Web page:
At age 26, Baker was just beginning to hit his stride as a landscape painter when he died at his father's house at Hoosick Falls, New York. The New York Times said that his death "deprived America of one of its most promising artists."
William's best-known brother was Captain Guy Ellis Baker (b. 1858), who married Louisa Irene Palma Di Cesnola, daughter of Civil WarMedal of Honor recipient General Louis Palma di Cesnola. His other brothers included Benjamin Henry (b. 1869), George Clinton (b. 1872), and Ashley Bayeux (b. 1877). Baker spent much of his boyhood in the town of Ballston Spa, and his family discovered and purchased the property where he would build his summer studio, "The Castle", on the shores Ballston Lake.
By 1881, Baker had built a summer studio named "The Castle"[n 3] on the east side of Ballston Lake in the town of Clifton Park, north of Albany, New York. The studio was designed to have excellent views of the Catskill and Berkshire Mountains, and had excellent natural lighting. The Clifton Park Historic Preservation Commission awarded "The Castle" its Historic Designation plaque, and a "Clifton Park Register of Historic Places" sign also marks the studio property. The home is now a private residence, and it is not open to the public. Baker also had a studio in the Knickerbocker Building in New York City.
Baker's headstone in Albany Rural Cemetery in Menands, New York
Baker was just beginning to hit his stride as a landscape painter in the Realism movement when he died on November 20, 1886 at the age of 26[n 4] of a cold at his father's house at Hoosick Falls, New York, after sustaining injuries while ice skating. His final work was Meadow Brook. Baker completed over 130 paintings during his career.
A contemporary art critic said that his death was "a distinct loss to American art" and the New York Times stated that his death "deprived America of one of its most promising artists."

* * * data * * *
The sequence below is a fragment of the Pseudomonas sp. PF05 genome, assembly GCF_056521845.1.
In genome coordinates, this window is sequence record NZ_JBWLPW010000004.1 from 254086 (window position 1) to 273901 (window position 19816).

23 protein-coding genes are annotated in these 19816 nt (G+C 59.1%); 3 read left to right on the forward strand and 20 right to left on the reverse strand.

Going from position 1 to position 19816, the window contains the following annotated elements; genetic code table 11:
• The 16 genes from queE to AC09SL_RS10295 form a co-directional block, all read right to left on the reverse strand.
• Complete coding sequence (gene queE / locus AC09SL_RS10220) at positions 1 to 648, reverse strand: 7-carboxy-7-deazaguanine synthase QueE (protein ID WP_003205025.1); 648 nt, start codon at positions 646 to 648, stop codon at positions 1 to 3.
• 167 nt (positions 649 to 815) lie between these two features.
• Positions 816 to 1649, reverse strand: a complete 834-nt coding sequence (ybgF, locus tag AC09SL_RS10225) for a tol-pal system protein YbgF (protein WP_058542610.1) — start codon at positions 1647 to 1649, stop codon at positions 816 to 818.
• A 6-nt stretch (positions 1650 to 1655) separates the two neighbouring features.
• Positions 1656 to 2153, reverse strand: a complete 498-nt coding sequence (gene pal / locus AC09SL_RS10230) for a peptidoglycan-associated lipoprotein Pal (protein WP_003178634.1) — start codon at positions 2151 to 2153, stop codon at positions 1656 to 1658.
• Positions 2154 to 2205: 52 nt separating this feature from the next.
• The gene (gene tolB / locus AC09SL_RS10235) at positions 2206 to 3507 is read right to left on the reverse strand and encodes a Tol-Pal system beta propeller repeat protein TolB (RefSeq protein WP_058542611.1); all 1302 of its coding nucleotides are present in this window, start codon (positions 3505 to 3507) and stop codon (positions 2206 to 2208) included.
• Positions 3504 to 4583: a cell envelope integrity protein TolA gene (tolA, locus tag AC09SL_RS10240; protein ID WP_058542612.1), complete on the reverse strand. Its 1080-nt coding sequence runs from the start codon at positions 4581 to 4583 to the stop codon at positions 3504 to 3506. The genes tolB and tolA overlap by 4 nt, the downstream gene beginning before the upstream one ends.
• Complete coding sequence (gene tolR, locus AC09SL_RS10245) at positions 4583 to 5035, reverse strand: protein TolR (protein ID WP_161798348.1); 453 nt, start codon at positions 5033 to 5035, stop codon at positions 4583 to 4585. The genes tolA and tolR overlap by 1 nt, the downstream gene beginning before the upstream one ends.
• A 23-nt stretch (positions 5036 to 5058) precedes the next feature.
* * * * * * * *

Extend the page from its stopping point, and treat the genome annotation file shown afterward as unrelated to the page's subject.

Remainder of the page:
Another of his paintings, Morning After the Snow, sold for $5000 in 1887 (the equivalent of about $109,000 in 2006 dollars).Morning and an additional 129 of his paintings sold at that auction for a combined total of nearly $15,000 (almost $360,000 in 2010 dollars).
While Baker is relatively unknown to the general public, he was well known to art critics of the day and was considered "one of the leading landscape painters of America". He is considered to be part of the Hudson River School.
Baker "rapidly ascended to the head of his profession" by the age of 25.[n 2] His landscapes were variously described as "characteristic[ally] American"[n 1] and "true character studies in which varieties of vegetation and the varying influence of light and weather were identified with amazing skill." One critic in 1883 described the black and white work Morning in the Meadows as "brilliant" though perhaps too detailed.
^ abTurnure, Arthur B (1884). "Notes: Descriptive and Biographic". Art Year Book 1884: American Art. Boston: New England Institute. End of paragraph 2. Retrieved November 29, 2011. The Hallgarten prizes of three hundred, two hundred and one hundred dollars annually for the best three pictures in oil colors shown in the exhibition were awarded respectively to Mr. C. Y. Turner for his large and important figure subject, The Courtship of Miles Standish, to Mr. Louis Moeller for his excellently painted single figure with accessories, entitled Puzzled, and to Mr. William Bliss Baker for his characteristic American landscape, A Woodland Brook.